Archaeologist Peter Sommer recommends what to see and where to go when you travel to Istanbul.
In terms of places to see in my opinion, top of the list should be the Aya Sofya and Blue Mosque. Literally a stone’s throw from each other across a pretty park. I’d probably start off at the Blue Mosque and have a wander around the hippodrome (the old roman Ben Hur style race track) immediately next to it. The Blue Mosque courtyard itself is truly spectacular – well worth time sitting down under the colonnades or having a quiet mooch around gazing up at the soaring minarets, lifting your eyes towards heaven as they were intended.
To break up the big buildings I’d then go to the Basilica cistern (Yerebatan Sarayi), just a 5 minute walk away. You could try a ‘simit’, a deliciously nutty bread ring covered in sesame seeds, sold by simit sellers across the square (in streets right across Turkey you can hear their distinctive call ‘Seeemeeeet’ from early in the morning). The Basilica cistern is wonderfully atmospheric – a colossal underground holding tank. It was one of the main water sources for the Byzantines, and is a stunning piece of practical architecture, a cathedral of columns rising up out of a reservoir. It’s beautifully lit and usually has classical music playing. It only takes a short while to walk through, but it’s a real treat.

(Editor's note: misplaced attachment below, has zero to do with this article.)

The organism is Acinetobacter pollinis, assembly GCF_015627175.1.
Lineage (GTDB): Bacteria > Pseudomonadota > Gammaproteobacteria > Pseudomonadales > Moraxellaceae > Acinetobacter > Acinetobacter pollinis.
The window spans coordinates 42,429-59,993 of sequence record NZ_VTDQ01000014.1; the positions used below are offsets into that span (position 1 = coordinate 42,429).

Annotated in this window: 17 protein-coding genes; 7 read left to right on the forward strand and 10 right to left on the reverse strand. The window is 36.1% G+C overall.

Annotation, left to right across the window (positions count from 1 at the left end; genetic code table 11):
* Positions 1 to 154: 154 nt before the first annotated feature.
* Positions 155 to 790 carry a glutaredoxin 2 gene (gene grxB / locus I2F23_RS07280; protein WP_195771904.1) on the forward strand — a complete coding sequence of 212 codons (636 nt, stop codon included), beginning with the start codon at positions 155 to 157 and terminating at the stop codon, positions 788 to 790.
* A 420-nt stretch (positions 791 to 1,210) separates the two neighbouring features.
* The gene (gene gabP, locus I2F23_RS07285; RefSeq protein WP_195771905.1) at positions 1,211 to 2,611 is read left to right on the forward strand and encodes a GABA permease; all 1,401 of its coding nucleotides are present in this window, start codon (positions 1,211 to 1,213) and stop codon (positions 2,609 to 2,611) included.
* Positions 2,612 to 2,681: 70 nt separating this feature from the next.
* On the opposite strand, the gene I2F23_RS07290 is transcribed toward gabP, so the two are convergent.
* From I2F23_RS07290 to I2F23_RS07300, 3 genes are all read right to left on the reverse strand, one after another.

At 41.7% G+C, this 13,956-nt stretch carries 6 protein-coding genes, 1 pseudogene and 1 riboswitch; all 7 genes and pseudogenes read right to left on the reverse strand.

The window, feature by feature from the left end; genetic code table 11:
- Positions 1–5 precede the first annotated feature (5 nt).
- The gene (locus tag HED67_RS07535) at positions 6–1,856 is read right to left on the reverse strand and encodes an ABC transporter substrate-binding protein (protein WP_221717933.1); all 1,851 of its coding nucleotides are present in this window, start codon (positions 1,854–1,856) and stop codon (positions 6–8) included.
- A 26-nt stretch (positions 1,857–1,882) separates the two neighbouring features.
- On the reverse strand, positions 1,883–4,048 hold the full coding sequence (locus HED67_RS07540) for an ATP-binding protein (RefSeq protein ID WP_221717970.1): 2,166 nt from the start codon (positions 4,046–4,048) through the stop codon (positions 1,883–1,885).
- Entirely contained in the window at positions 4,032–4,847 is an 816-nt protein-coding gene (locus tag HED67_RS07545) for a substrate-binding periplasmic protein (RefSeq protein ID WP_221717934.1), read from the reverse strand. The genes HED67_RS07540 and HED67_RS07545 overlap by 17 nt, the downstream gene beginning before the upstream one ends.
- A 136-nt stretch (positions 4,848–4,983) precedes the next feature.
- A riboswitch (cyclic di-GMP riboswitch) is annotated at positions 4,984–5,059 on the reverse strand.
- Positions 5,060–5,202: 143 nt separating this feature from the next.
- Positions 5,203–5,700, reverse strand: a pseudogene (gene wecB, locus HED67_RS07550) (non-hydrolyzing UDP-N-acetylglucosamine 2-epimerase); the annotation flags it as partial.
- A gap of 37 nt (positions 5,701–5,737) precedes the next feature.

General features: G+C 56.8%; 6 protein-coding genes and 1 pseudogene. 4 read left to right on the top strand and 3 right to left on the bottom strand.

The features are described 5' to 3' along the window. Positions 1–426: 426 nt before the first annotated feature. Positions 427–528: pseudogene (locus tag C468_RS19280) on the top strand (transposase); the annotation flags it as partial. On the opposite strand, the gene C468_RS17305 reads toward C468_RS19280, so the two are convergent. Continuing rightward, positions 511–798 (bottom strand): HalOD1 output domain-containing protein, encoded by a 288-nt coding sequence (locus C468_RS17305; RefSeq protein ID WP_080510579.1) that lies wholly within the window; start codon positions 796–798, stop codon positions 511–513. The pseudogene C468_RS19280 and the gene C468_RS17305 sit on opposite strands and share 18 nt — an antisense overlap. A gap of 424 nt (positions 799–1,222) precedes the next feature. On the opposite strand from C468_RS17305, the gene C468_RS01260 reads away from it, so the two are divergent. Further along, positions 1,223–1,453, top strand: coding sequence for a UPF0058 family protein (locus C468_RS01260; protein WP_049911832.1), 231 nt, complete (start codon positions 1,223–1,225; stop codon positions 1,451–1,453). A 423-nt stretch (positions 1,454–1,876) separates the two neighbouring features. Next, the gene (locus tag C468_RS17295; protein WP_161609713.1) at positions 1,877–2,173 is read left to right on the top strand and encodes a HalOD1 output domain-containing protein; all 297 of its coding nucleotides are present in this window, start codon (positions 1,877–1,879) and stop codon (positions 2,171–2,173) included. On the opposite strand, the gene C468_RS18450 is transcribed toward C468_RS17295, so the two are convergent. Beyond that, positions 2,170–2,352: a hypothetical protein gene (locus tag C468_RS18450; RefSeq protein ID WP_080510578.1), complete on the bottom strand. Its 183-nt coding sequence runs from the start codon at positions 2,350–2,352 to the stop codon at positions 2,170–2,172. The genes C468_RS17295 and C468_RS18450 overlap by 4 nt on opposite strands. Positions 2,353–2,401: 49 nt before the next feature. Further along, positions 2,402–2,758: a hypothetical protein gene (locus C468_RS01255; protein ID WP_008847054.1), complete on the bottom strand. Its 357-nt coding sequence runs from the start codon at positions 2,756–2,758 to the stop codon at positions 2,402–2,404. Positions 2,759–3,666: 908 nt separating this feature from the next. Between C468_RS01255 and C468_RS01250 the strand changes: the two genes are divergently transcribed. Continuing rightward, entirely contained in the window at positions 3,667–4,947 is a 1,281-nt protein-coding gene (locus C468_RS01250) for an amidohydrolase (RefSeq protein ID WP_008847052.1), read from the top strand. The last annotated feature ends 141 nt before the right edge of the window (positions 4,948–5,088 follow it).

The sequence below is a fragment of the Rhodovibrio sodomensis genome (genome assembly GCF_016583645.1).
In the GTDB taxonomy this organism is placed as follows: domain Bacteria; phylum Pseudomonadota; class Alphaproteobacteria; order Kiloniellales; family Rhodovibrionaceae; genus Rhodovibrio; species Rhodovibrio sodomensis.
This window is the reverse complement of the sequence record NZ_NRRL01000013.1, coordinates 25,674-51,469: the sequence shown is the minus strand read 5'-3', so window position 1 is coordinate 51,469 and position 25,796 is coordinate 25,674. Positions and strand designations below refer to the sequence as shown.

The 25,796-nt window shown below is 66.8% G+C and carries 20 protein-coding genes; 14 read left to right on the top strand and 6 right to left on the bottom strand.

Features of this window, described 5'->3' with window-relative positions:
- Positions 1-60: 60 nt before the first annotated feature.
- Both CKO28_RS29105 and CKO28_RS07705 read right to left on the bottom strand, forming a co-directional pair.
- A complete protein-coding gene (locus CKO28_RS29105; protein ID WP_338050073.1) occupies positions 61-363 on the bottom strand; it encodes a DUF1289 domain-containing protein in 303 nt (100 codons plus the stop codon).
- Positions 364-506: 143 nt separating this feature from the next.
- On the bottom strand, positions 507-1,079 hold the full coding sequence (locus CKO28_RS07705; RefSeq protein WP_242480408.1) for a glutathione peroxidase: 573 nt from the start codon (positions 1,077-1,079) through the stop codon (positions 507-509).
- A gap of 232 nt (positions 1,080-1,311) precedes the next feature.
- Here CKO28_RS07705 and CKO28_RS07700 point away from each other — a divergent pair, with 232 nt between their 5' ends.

All these places are just a few minutes stroll away from each other. The area of Sultanahmet, is frequently described as the greatest open air museum in the world. I think it’s fantastic to sit down on a bench beside the fountains, have an ice cream and listen to the muezzins from all the surrounding mosques chorus out – all just slightly out of syncopation.
The Aya Sofya itself is breath-taking. Built by Justinian, it was the greatest and biggest church in Christendom for 1,000 years. A definite must.